This week, we saw 11-year highs in one economic indicator: the Baltic Dry Index. It’s a sea freight index.
So why is it so high, and what do higher international freight costs mean for Americans?
According to Paul Bingham, transportation economist with IHS Markit, the index shows how much it costs to transport dry freight on giant ships. Say, iron ore from Australia to China.
“You rent the ship, if you will, and then you negotiate a price for that ship. And that price gets reported to this Baltic exchange in London,” Bingham said.
The folks in London compile costs for the tens of thousands of freight trips across thousands of sea routes, then spit out the composite index. Right now, it’s high.
The delta variant of the coronavirus has much to do with that, said Peter Sand, an analyst at the shipping association BIMCO.
“It’s driven most recently up by what we call congestion around China — in particular, the COVID-19-related lockdowns,” he said.
Ships are lingering in long lines around Chinese ports because there are too few port workers to move them in and out. That means less shipping traffic overall and higher costs to get materials where they need to go.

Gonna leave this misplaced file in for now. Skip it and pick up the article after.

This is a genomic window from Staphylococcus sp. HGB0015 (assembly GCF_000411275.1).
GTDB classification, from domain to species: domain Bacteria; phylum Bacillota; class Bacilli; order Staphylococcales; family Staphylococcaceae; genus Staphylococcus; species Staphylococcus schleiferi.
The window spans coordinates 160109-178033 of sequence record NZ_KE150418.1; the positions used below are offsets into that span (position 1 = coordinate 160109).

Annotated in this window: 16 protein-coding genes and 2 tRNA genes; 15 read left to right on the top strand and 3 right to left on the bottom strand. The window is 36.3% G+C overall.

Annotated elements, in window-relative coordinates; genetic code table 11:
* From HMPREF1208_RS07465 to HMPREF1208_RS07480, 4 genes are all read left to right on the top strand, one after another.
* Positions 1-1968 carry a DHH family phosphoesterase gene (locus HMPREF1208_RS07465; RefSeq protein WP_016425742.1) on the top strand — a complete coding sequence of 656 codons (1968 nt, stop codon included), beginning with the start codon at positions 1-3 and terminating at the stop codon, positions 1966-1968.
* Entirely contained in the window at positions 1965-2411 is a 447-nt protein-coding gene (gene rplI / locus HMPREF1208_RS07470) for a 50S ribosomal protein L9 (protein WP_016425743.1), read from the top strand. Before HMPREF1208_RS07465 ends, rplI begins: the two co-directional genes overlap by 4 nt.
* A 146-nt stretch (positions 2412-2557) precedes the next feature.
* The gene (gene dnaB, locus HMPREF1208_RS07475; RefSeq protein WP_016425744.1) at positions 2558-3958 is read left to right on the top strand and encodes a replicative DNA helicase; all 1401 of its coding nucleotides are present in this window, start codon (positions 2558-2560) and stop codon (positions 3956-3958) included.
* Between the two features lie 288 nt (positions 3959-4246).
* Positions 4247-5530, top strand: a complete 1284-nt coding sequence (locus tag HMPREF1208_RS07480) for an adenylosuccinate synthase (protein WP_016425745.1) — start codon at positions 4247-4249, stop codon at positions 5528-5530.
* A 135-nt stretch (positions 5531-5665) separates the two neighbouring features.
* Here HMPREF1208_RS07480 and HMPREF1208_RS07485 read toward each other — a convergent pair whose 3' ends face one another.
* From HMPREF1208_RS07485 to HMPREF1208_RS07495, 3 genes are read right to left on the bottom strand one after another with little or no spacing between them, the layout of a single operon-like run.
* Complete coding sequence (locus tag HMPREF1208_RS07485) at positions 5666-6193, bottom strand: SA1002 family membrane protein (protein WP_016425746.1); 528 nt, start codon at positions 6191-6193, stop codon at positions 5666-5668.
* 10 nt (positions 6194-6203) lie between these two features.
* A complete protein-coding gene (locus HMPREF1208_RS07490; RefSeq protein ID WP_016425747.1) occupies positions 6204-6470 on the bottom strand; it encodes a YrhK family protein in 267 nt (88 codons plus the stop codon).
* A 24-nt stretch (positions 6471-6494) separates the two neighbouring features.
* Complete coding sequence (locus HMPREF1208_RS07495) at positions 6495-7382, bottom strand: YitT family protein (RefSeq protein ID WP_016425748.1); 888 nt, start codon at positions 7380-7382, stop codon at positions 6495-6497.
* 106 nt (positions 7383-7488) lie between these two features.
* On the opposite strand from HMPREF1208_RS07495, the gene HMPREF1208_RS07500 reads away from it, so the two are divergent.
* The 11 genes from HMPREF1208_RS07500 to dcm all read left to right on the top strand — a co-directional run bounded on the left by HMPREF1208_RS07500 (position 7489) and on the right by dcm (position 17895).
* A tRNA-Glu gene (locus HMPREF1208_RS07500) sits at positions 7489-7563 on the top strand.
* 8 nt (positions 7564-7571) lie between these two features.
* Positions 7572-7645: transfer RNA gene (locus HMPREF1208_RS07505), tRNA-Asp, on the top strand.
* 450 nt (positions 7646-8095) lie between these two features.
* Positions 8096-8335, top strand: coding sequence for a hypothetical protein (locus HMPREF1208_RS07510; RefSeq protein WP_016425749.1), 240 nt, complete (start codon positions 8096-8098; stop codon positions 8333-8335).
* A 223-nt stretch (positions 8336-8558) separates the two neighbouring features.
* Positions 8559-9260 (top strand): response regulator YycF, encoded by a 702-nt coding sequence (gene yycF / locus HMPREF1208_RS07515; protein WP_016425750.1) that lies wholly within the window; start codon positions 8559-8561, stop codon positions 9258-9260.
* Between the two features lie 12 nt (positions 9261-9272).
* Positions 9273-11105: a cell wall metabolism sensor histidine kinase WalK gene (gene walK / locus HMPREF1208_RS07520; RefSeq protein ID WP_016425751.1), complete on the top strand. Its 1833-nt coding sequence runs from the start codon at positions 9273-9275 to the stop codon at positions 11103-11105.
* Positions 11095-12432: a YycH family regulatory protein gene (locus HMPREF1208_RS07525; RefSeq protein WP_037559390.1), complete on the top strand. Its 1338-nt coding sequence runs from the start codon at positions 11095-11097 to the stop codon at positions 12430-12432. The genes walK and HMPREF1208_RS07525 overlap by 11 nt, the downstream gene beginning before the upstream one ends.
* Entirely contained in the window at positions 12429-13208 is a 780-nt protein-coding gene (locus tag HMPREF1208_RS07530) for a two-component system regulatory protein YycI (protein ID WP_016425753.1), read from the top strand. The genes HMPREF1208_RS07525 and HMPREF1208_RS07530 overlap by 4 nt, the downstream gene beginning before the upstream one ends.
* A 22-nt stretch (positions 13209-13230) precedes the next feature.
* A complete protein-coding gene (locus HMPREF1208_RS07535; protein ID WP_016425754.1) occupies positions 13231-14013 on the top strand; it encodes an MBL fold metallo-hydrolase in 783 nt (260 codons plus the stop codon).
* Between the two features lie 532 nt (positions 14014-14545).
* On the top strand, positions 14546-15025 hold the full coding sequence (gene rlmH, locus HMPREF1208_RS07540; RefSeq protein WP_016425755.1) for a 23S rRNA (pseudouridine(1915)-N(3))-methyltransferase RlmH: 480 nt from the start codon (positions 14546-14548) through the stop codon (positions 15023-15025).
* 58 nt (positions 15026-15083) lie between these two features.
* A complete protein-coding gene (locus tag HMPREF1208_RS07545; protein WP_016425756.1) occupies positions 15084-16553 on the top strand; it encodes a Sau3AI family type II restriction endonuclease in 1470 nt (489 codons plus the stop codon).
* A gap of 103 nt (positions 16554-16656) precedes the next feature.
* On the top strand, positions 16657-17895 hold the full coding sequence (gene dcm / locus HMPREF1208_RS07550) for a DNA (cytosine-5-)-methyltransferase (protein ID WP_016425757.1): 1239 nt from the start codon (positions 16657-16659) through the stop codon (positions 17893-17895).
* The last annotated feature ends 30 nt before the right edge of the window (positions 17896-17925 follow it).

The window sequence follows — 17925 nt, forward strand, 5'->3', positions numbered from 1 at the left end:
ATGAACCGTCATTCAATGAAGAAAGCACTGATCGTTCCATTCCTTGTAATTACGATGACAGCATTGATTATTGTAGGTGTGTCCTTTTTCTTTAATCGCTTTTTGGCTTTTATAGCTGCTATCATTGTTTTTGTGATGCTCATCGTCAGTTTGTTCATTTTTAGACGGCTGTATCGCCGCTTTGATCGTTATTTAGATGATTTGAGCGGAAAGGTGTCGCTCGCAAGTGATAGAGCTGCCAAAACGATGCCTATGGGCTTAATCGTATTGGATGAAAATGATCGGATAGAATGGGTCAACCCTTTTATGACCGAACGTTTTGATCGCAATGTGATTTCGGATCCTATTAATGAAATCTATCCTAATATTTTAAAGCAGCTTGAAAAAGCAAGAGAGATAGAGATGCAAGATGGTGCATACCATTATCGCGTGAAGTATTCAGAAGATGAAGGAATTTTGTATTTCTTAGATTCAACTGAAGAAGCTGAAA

The Baltic Dry Index specifically tracks cargo commodities, Sand said. “It’s iron ore for steel production, it’s coal, grains, bauxite, scrap steel, nickel ore — you name it, we got it,” he said.
U.S. industries that rely on things like steel have to pay those higher shipping costs, according to Anirban Basu, chief economist for Associated Builders and Contractors.
“It has really significantly driven up the cost of delivering construction services,” Basu said.
How long will higher shipping costs stick around? That depends, like so much else right now, on the delta variant.
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